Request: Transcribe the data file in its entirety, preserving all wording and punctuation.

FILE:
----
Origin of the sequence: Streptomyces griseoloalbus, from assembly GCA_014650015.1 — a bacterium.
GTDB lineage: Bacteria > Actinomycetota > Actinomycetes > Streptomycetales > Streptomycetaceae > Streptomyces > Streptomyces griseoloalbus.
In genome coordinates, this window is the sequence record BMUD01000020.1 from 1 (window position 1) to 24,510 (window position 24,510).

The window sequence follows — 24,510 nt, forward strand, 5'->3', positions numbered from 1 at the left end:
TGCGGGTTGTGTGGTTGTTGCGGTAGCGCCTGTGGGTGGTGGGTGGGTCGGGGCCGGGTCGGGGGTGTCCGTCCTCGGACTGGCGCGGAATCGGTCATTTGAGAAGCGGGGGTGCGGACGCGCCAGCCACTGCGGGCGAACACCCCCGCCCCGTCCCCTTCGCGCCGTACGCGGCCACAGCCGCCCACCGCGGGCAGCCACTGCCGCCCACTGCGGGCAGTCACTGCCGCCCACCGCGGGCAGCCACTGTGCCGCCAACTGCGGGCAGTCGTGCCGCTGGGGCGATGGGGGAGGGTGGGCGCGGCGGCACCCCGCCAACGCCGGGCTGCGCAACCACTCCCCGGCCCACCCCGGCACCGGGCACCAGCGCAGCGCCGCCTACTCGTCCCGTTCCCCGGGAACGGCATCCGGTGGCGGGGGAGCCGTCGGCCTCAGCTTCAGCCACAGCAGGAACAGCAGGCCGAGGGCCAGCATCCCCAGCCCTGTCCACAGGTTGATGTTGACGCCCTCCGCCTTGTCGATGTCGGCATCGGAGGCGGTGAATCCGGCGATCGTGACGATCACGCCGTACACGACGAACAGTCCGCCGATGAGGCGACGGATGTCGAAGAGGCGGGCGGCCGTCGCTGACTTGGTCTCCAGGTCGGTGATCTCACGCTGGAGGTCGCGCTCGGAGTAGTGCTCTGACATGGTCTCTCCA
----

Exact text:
Origin of the sequence: Streptomyces griseoloalbus, from assembly GCA_014650015.1 — a bacterium.
GTDB lineage: Bacteria > Actinomycetota > Actinomycetes > Streptomycetales > Streptomycetaceae > Streptomyces > Streptomyces griseoloalbus.
In genome coordinates, this window is the sequence record BMUD01000020.1 from 1 (window position 1) to 24,510 (window position 24,510).

The window sequence follows — 24,510 nt, forward strand, 5'->3', positions numbered from 1 at the left end:
TGCGGGTTGTGTGGTTGTTGCGGTAGCGCCTGTGGGTGGTGGGTGGGTCGGGGCCGGGTCGGGGGTGTCCGTCCTCGGACTGGCGCGGAATCGGTCATTTGAGAAGCGGGGGTGCGGACGCGCCAGCCACTGCGGGCGAACACCCCCGCCCCGTCCCCTTCGCGCCGTACGCGGCCACAGCCGCCCACCGCGGGCAGCCACTGCCGCCCACTGCGGGCAGTCACTGCCGCCCACCGCGGGCAGCCACTGTGCCGCCAACTGCGGGCAGTCGTGCCGCTGGGGCGATGGGGGAGGGTGGGCGCGGCGGCACCCCGCCAACGCCGGGCTGCGCAACCACTCCCCGGCCCACCCCGGCACCGGGCACCAGCGCAGCGCCGCCTACTCGTCCCGTTCCCCGGGAACGGCATCCGGTGGCGGGGGAGCCGTCGGCCTCAGCTTCAGCCACAGCAGGAACAGCAGGCCGAGGGCCAGCATCCCCAGCCCTGTCCACAGGTTGATGTTGACGCCCTCCGCCTTGTCGATGTCGGCATCGGAGGCGGTGAATCCGGCGATCGTGACGATCACGCCGTACACGACGAACAGTCCGCCGATGAGGCGACGGATGTCGAAGAGGCGGGCGGCCGTCGCTGACTTGGTCTCCAGGTCGGTGATCTCACGCTGGAGGTCGCGCTCGGAGTAGTGCTCTGACATGGTCTCTCCA